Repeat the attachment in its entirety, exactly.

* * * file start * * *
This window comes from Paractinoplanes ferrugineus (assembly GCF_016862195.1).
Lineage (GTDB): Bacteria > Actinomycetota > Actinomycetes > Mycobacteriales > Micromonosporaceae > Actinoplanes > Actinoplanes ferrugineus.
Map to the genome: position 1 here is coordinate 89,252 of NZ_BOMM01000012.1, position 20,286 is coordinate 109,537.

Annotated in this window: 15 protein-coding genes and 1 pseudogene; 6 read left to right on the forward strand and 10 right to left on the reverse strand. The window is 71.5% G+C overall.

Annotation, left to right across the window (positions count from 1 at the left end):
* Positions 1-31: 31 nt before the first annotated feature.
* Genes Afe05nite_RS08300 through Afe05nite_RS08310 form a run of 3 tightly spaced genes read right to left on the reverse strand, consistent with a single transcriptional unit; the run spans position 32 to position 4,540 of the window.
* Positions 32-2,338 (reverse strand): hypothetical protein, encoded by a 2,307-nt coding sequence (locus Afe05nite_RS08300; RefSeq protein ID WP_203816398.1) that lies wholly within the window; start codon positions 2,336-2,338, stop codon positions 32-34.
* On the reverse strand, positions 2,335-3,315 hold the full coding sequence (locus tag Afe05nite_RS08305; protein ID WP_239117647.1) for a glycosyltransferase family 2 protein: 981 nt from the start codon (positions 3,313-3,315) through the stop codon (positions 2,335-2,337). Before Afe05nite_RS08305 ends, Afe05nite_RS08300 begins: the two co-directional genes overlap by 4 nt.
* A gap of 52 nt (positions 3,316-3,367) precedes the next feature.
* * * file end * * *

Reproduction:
This window comes from Paractinoplanes ferrugineus (assembly GCF_016862195.1).
Lineage (GTDB): Bacteria > Actinomycetota > Actinomycetes > Mycobacteriales > Micromonosporaceae > Actinoplanes > Actinoplanes ferrugineus.
Map to the genome: position 1 here is coordinate 89,252 of NZ_BOMM01000012.1, position 20,286 is coordinate 109,537.

Annotated in this window: 15 protein-coding genes and 1 pseudogene; 6 read left to right on the forward strand and 10 right to left on the reverse strand. The window is 71.5% G+C overall.

Annotation, left to right across the window (positions count from 1 at the left end):
* Positions 1-31: 31 nt before the first annotated feature.
* Genes Afe05nite_RS08300 through Afe05nite_RS08310 form a run of 3 tightly spaced genes read right to left on the reverse strand, consistent with a single transcriptional unit; the run spans position 32 to position 4,540 of the window.
* Positions 32-2,338 (reverse strand): hypothetical protein, encoded by a 2,307-nt coding sequence (locus Afe05nite_RS08300; RefSeq protein ID WP_203816398.1) that lies wholly within the window; start codon positions 2,336-2,338, stop codon positions 32-34.
* On the reverse strand, positions 2,335-3,315 hold the full coding sequence (locus tag Afe05nite_RS08305; protein ID WP_239117647.1) for a glycosyltransferase family 2 protein: 981 nt from the start codon (positions 3,313-3,315) through the stop codon (positions 2,335-2,337). Before Afe05nite_RS08305 ends, Afe05nite_RS08300 begins: the two co-directional genes overlap by 4 nt.
* A gap of 52 nt (positions 3,316-3,367) precedes the next feature.